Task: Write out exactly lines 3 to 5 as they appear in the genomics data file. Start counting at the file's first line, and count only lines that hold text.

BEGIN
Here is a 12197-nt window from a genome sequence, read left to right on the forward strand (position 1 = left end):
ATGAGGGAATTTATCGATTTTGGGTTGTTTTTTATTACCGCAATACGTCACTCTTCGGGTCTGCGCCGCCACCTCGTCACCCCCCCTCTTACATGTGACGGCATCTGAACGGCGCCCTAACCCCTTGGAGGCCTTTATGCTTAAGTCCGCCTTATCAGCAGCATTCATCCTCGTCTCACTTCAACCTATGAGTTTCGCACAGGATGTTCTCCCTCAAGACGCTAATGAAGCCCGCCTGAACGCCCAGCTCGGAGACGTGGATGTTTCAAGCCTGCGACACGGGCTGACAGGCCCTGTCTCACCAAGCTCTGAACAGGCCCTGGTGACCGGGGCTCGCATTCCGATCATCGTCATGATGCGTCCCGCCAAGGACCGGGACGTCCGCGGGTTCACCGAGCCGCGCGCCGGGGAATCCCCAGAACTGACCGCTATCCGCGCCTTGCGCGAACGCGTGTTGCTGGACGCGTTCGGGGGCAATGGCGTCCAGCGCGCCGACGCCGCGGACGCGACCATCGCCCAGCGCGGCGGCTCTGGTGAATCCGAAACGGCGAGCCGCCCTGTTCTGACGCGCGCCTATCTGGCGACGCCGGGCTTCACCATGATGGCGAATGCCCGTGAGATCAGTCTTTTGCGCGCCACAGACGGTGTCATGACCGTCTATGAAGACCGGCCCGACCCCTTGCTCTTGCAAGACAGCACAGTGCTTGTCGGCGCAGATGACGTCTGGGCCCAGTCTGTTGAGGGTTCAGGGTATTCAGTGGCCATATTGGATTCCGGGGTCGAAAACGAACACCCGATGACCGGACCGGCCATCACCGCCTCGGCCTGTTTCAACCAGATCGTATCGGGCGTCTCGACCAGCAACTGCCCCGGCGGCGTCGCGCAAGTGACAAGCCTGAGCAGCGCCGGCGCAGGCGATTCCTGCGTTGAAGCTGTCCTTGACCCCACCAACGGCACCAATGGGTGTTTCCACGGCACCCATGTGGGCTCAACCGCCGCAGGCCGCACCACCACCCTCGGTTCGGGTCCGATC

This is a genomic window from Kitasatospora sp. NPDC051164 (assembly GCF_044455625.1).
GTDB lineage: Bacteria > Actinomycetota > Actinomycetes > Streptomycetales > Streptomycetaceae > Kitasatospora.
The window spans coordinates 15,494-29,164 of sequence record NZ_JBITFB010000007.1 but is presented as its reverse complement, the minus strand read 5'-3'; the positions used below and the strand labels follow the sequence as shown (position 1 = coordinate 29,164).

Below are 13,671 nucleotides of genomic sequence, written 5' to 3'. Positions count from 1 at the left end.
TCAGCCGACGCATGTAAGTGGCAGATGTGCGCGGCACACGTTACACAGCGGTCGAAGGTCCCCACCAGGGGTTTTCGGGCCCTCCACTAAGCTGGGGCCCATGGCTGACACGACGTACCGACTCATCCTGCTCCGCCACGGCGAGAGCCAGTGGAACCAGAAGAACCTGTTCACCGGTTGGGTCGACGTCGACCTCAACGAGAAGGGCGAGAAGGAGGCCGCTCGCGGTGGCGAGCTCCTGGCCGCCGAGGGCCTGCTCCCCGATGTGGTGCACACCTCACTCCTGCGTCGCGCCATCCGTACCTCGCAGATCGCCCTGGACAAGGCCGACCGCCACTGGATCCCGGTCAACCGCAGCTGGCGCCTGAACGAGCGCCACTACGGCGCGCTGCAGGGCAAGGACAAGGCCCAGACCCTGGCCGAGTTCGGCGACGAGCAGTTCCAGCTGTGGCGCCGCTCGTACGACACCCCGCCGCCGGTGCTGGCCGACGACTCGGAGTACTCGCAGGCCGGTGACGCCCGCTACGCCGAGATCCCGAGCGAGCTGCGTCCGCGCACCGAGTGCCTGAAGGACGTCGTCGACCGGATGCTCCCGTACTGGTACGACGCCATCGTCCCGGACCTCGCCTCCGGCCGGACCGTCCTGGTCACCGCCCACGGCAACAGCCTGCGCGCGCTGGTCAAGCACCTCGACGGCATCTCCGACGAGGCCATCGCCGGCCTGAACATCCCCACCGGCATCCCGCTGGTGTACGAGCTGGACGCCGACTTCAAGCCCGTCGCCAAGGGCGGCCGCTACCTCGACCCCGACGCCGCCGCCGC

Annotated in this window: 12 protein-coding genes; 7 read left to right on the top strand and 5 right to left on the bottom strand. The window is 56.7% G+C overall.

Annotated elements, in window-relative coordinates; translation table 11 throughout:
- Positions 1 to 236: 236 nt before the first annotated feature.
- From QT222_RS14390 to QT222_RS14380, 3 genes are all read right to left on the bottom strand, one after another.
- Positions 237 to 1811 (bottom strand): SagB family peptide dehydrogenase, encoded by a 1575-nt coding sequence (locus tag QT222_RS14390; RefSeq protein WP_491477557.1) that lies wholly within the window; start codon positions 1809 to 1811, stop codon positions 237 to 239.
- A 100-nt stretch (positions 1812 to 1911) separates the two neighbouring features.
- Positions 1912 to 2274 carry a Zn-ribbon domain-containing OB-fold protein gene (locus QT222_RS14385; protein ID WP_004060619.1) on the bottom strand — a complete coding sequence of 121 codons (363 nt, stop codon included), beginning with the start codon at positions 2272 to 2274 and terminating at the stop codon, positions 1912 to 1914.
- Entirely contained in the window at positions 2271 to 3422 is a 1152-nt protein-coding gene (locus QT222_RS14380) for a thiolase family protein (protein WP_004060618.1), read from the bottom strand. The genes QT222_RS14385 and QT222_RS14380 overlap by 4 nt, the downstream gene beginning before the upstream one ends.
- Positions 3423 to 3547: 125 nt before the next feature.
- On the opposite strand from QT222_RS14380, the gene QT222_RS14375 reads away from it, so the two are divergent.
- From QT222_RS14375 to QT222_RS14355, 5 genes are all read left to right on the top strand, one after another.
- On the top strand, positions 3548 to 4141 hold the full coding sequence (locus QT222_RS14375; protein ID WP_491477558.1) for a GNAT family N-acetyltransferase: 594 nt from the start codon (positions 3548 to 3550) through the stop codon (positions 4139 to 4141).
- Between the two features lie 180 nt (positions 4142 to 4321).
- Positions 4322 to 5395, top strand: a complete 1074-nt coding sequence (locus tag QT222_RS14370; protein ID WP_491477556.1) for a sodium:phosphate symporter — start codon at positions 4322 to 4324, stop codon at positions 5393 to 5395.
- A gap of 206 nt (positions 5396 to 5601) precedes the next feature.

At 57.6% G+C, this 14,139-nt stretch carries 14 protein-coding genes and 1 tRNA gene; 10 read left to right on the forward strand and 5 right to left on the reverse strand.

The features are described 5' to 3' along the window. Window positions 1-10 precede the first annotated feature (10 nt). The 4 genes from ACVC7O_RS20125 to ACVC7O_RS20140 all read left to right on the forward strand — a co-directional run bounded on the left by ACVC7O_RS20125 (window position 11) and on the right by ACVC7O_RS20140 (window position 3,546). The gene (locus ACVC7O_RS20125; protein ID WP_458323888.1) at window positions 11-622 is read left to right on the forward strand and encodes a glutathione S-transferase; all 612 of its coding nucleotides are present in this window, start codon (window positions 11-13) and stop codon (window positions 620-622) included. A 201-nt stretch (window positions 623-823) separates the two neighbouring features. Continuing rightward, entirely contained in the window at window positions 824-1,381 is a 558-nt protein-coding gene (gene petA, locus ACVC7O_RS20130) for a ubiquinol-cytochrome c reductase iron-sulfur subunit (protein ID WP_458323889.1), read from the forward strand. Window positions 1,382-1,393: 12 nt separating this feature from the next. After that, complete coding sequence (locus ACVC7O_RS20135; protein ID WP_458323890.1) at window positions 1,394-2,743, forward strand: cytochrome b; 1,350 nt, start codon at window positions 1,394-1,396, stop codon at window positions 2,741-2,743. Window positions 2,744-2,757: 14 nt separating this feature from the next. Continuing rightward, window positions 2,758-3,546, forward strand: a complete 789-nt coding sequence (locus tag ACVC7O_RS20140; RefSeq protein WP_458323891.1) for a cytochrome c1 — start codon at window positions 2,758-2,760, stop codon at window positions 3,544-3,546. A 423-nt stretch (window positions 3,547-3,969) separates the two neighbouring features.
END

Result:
This is a genomic window from Kitasatospora sp. NPDC051164 (assembly GCF_044455625.1).
GTDB lineage: Bacteria > Actinomycetota > Actinomycetes > Streptomycetales > Streptomycetaceae > Kitasatospora.
The window spans coordinates 15,494-29,164 of sequence record NZ_JBITFB010000007.1 but is presented as its reverse complement, the minus strand read 5'-3'; the positions used below and the strand labels follow the sequence as shown (position 1 = coordinate 29,164).